Male Stereotypes. Ptui.

I’ve noticed several generally accepted “themes” (for lack of a better word) in the media that I think could go away.  They help portray some subset of the population as stupid, or they work to quell creativity and original thought in our children.  What I hate most, though, is how readily we’ve accepted these stereotypes as valid.

First one: Husbands Are Penny-pinching Idiots.  This one gets beat on by every ad for domestic products and services…ever.  The wife sends the husband out to buy dish soap.  (or laundry soap, or soup, or cold medicine, or whatever)  Husband comes back with a store-brand of the product, and life in the household suddenly becomes utter crap.  The clothes aren’t white, the dishes are covered in food, the cold becomes near-fatal.  Why?  Here is the time-dishonored conversation in ALL of these ads:
Wife says, “This isn’t what I asked for!  I asked for Fbrvlbkd brand!”
Husband says “I got this…” and he always trails it off, suddenly unsure of his standing in the household.
Wife says, “Why didn’t you get Fbrvlbkd brand?  Don’t you want clean dishes?” (white whites, tasty soup, my cold to ever end, etc.)
Husband always, 100% of the time, shrugs, gives a sheepish grin, and utters the carved-in-stone line: “I saved a few pennies…”
Wife then nods knowingly, turns to the camera and tells us that she never accepts any substitutes for her Fbrvlbkd brand.
I detest this one, as a guy in a domestic situation.  It portrays me as a mindless penny pincher, who would have my family wiping their butts with old magazine pages instead of t.p., and who would have my dishes washed with sand and old shirts instead of real dish soap.  Further, it tries to teach our country that saving money is a bad thing.  Last, it simply isn’t true. (shocker, a stereotype isn’t true.). My wife is more likely to go after bargain brands than I am, and is generally overjoyed if either of us finds a brand that costs less and works well.
Second one: Husbands Are Incompetent.  This is a variation of the above ad stereotype, but for services around the house.  And this one isn’t just in ads, but serves as an entire plot for countless episodes of countless sitcoms. In a nutshell, something in the household breaks — the dishwasher, the plumbing, drywall, the car whatever.  The wife suggests they call a professional to fix it, but the guy says “Oh no…I can fix that, and save us a bundle.” The wife shudders, then spends the rest of the episode picking at her husband as he predictably makes whatever the problem was…worse.  At the end they hire the professional anyway, and it costs more because of the bungled attempt by the husband, who stands there red-faced and shamed, and is invariably made to promise he will never try to fix anything himself again. Publically.  In front of the professional.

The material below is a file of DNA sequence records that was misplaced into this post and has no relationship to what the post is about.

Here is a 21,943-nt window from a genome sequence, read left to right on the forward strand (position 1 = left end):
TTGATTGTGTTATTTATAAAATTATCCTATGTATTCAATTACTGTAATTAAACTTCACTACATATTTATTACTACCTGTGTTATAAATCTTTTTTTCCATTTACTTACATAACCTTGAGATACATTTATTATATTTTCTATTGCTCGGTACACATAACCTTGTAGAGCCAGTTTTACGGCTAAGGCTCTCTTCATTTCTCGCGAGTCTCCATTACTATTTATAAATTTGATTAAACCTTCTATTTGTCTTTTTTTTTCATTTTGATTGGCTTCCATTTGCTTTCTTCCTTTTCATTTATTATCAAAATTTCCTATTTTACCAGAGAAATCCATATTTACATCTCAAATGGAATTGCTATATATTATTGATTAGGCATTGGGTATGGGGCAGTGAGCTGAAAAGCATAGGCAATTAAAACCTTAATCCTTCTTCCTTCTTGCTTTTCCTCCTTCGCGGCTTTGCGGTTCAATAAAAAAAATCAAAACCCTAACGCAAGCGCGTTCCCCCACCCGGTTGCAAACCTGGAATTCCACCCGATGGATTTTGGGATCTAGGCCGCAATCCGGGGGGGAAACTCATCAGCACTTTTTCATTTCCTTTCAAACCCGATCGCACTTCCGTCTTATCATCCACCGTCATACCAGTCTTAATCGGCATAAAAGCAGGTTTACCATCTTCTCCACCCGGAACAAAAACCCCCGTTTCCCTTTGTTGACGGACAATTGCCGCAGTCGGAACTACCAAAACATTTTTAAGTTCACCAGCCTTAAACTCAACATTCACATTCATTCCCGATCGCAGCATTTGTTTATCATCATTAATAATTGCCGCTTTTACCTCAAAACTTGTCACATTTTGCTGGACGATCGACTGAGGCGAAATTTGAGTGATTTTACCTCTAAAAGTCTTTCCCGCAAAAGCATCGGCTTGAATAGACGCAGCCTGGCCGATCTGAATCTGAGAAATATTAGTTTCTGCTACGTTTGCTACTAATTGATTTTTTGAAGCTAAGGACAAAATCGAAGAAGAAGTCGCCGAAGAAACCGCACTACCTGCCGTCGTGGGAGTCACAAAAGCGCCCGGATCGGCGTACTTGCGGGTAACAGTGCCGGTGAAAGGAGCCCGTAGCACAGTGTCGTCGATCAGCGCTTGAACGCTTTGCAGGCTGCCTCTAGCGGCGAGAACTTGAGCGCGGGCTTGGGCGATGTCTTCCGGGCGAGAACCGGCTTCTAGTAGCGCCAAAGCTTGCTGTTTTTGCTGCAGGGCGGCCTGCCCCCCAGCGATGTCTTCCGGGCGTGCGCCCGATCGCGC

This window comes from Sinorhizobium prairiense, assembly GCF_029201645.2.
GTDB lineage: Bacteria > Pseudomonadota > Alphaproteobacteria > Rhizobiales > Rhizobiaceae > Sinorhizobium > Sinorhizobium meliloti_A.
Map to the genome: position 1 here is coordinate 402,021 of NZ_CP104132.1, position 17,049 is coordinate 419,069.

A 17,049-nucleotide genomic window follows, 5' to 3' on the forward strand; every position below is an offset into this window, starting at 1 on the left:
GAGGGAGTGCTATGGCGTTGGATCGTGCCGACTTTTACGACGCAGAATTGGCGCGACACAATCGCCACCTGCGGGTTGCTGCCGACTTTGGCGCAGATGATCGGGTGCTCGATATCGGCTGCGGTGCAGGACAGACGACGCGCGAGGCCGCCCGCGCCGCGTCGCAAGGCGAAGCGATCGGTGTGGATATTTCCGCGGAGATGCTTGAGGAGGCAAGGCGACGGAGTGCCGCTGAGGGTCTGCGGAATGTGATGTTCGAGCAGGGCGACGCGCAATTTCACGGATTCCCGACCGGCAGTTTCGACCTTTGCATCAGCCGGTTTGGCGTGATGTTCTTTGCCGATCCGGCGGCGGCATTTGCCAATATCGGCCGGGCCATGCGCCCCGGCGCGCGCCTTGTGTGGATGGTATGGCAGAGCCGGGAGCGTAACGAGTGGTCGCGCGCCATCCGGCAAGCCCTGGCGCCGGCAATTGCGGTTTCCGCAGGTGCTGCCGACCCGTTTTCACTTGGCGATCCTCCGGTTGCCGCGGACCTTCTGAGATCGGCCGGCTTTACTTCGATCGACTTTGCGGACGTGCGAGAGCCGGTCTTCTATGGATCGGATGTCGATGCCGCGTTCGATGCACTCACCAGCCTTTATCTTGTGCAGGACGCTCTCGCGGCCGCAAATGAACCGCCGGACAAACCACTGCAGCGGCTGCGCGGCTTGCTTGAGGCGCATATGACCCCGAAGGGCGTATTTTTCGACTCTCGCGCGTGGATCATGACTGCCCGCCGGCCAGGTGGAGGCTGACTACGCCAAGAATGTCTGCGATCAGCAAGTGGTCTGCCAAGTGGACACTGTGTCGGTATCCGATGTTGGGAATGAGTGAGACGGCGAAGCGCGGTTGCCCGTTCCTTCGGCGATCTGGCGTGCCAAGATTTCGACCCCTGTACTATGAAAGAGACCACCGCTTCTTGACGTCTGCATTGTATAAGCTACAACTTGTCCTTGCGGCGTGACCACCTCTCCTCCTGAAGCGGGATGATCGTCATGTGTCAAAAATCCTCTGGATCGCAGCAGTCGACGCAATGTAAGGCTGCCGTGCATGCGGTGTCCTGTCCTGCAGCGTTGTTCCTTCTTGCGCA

I will admit, there are guys who shouldn’t try fixing anything.  But, that’s not every guy, and there’s no way to find out without trying.  This theme, perpetuated on prime-time tv, serves to humble and humiliate the male gender from ever trying to be resourceful.  I couldn’t imagine not trying to fix my own household things.  When I bought my first house I knew nothing about home ownership, but I found that the more things I tried to do, the more things I could do.  I fixed washing machines and dishwashers, hung screen doors, installed ceramic tile and laminate floors, built a stone patio, grew a yard from scratch — and I would never have discovered this ability if I’d paid attention to the stereotypes telling me that I would just screw things up.  Heck, I know one guy who has flat out told me, “oh, I wouldn’t even want to try doing that,” when I told him I’d fixed my own brakes.
So there it is, two stereotypes that are wrong, damaging, and that I detest.  Honestly I’d meant to list more, but this blog post has taken me a week to write, in between real life.  Nyah.
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One thought on “Male Stereotypes. Ptui.

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